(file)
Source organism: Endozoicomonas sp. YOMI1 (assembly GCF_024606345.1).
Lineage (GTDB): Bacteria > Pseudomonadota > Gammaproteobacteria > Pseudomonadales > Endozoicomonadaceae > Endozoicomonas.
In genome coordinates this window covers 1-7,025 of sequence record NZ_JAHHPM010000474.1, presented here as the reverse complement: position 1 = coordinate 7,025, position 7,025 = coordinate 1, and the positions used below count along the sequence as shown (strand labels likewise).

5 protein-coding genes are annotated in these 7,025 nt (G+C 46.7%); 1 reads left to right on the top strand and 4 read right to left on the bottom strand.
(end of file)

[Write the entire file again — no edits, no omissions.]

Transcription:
Source organism: Endozoicomonas sp. YOMI1 (assembly GCF_024606345.1).
Lineage (GTDB): Bacteria > Pseudomonadota > Gammaproteobacteria > Pseudomonadales > Endozoicomonadaceae > Endozoicomonas.
In genome coordinates this window covers 1-7,025 of sequence record NZ_JAHHPM010000474.1, presented here as the reverse complement: position 1 = coordinate 7,025, position 7,025 = coordinate 1, and the positions used below count along the sequence as shown (strand labels likewise).

5 protein-coding genes are annotated in these 7,025 nt (G+C 46.7%); 1 reads left to right on the top strand and 4 read right to left on the bottom strand.